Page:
History of Augusta, Maine

Augusta is the capital of Maine and the seat of Kennebec County. It is situated on both sides of the Kennebec River, about 45 miles from the river's mouth.

The future site of Augusta had been a Native American village long before the arrival of the first Europeans. Exploration of the area occurred first by members of the short-lived Popham Colony, which was established around 1607 at the mouth of the Kennebec. The site was selected by members of the Plymouth Colony of Massachusetts in 1625 as a site for a trading post, which was built in 1628. The post operated for 40 or 50 years before being abandoned.

About three quarters of a century later, the Kennebec Proprietors, a group of wealthy Boston investors, erected Fort Western below the falls at the head of navigation. When the fort no longer needed a military presence, its commander, Captain James Howard, stayed on as the area's first permanent settler. The fort's main building was his residence as well as a store. Fort Western is the oldest wooden fort still standing in North America.

A community known as "The Fort" grew up around the fort and was included within Hallowell when that town was incorporated in 1771. The Fort, however, developed a distinct identity and was separated from Hallowell in 1797. It was at first given the name of Harrington, but the name was changed to Augusta four months later.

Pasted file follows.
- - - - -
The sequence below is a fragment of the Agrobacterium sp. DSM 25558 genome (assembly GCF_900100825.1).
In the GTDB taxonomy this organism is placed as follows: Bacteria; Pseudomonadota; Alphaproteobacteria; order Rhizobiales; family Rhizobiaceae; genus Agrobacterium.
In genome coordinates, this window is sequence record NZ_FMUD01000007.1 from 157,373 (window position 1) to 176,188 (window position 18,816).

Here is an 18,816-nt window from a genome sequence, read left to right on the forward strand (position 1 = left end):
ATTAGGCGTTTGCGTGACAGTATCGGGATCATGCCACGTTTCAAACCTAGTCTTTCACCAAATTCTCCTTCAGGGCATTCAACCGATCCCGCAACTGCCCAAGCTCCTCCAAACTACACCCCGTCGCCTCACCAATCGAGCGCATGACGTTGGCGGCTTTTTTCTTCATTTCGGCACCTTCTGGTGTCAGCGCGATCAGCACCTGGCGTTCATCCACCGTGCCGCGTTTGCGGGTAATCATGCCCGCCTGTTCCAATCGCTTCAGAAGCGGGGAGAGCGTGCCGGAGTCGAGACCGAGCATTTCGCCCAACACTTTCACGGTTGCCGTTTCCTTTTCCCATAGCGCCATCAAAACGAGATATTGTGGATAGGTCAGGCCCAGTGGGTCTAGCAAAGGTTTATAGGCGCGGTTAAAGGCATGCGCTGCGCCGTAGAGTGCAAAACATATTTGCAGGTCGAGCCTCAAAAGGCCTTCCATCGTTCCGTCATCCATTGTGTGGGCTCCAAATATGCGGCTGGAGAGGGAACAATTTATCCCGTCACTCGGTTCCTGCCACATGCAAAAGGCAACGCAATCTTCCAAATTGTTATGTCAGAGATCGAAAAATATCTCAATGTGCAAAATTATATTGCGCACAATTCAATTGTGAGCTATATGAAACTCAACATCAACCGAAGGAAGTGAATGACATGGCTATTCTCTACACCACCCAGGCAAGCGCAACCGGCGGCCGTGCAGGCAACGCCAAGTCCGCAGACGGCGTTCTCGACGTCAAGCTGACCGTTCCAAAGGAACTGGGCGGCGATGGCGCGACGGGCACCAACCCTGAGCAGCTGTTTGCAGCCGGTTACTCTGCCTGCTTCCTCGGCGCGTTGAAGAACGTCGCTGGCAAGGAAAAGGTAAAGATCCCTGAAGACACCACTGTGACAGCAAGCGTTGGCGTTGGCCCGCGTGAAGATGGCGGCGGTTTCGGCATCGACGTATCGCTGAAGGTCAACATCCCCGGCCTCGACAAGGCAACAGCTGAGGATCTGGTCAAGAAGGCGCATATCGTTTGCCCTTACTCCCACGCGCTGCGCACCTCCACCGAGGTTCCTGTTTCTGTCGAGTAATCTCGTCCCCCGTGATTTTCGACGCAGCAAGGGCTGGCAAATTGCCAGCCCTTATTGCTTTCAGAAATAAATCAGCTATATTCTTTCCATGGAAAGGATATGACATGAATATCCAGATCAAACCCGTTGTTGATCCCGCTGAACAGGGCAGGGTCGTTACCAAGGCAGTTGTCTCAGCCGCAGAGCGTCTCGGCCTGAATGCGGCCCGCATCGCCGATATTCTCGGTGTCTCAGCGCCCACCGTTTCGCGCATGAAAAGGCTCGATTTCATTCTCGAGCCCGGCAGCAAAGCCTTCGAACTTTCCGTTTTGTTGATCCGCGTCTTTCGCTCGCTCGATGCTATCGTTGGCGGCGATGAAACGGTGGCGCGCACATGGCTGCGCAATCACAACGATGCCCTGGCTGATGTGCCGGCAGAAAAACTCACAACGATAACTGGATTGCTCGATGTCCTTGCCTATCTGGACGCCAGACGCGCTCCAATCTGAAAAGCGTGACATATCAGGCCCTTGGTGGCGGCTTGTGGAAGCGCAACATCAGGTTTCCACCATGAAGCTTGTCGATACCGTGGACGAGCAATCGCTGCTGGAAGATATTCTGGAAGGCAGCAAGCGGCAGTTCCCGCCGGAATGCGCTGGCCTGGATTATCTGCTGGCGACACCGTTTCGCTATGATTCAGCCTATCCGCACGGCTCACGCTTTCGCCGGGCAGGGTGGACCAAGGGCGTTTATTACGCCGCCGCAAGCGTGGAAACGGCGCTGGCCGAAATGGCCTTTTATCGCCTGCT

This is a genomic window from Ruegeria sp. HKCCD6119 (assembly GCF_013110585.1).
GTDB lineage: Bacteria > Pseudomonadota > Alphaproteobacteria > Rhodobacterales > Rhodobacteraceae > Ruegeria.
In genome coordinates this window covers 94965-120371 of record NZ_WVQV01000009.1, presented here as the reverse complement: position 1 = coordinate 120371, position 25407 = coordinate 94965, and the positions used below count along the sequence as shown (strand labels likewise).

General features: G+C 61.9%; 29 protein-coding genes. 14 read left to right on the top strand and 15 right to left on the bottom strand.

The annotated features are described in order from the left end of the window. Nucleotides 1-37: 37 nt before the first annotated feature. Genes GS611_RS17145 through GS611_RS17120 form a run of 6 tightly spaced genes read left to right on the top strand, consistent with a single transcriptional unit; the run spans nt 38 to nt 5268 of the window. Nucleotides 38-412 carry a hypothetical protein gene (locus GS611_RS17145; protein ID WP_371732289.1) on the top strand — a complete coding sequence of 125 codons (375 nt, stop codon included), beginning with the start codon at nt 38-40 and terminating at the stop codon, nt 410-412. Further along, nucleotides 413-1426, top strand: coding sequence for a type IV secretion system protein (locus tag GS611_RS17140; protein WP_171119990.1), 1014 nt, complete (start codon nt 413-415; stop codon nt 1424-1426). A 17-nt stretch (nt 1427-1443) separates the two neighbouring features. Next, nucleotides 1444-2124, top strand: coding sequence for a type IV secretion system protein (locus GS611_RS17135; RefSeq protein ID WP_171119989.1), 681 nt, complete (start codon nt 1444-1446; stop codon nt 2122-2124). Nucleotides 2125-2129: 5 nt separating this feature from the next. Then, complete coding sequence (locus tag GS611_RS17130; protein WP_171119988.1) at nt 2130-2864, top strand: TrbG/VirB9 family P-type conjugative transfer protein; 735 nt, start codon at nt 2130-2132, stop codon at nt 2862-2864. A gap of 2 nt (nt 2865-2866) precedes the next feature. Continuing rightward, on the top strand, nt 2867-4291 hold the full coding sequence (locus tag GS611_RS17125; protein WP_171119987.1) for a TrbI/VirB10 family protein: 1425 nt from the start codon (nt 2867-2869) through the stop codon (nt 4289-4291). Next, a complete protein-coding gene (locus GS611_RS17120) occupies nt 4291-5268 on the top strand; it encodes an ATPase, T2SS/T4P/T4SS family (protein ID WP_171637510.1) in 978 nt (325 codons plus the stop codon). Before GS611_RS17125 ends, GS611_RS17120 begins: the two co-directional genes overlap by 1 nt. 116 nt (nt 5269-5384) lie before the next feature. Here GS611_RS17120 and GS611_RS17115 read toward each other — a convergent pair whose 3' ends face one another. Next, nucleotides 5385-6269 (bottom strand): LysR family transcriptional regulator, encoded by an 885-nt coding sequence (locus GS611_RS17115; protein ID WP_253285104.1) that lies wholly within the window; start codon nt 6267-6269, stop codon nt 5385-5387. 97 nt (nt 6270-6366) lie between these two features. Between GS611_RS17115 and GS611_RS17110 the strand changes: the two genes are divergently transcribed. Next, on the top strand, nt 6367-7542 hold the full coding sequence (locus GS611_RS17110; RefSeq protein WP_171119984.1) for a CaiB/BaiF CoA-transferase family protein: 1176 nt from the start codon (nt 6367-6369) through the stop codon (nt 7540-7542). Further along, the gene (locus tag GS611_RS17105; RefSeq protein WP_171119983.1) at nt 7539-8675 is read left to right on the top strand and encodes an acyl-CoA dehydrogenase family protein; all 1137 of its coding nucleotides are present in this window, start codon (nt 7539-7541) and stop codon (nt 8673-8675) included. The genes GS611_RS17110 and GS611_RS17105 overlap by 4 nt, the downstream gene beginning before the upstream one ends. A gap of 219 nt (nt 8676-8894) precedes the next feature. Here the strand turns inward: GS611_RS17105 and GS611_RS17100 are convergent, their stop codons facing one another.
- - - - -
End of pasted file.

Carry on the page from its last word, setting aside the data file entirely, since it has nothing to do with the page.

Augusta became the first seat of Kennebec County when it was formed in 1799. When Maine entered the Union in 1820, Portland was its first capital, but in 1827, the state legislature designated Augusta as the capital. The legislature continued to meet in Portland, however, until 1832, when buildings were ready for the government to move.

A complex of state buildings dominates the center of Augusta. The Maine State Capitol, designed by the same Charles Bullfinch who designed the national capitol in Washington, D.C., is situated opposite Capitol Park. Nearby is Blaine House, the official residence of Maine's governor and the former home of the statesman James G. Blaine. The Maine State Museum is a block from the Capitol. The University of Maine at Augusta was founded in 1965 and has additional campuses at Bangor and Lewiston.

The houses of a number of men who have contributed to national history are still standing in Augusta. The John Neal House was built on State Street in 1836 by John Neal, an advocate of women's suffrage. The Monastery of the Most Precious Blood, on the same street, was originally the home of Prentiss Mellen, Maine's first chief justice, and later of Senator William Pitt Fessenden. Fessenden was a Republican who voted against his party when he opposed the impeachment of President Andrew Johnson. Neal Dow was active in the prohibition movement and helped Maine become the first dry state in 1851. He ran as the Prohibition Party candidate for President in 1880. The Neal Dow Home is on Congress Street.

Off-site search results for "History of Augusta, Maine"...

Maine Memory Network - Search Results for ::USA::ME::Augusta
... Network HW Longfellow Site Vintage Maine Images Search Results for "::USA::ME::Augusta" 196 historic items and 1 exhibits were found. Page: 1 | 2 | 3 | 4 | 5 | 6 | 7 | 8 | 9 | 10 | 11 | 12 | 13 | 14 | 15 | 16 | 17 | > >> Sort items by: Refine ...
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Picturing Augusta
... cards include images of notable Augusta landmarks such as the Augusta Canal, Augusta Country Club, Bon Air Hotel, Lake Olmstead, Meadow Garden, Medical College of Georgia, and the Partridge Inn. Several relate specifically to Augusta's ...
http://dlg.galileo.usg.edu/picturingaugusta

Augusta Convention
... 25, 1787 Special convention to ratify the Constitution is scheduled to begin in Augusta. December 28, 1787 Delayed by "indian problems," the convention to ratify the Constitution is called to order. December 31, 1787 Augusta Convention ...
http://ourgeorgiahistory.com/chronpop/1000067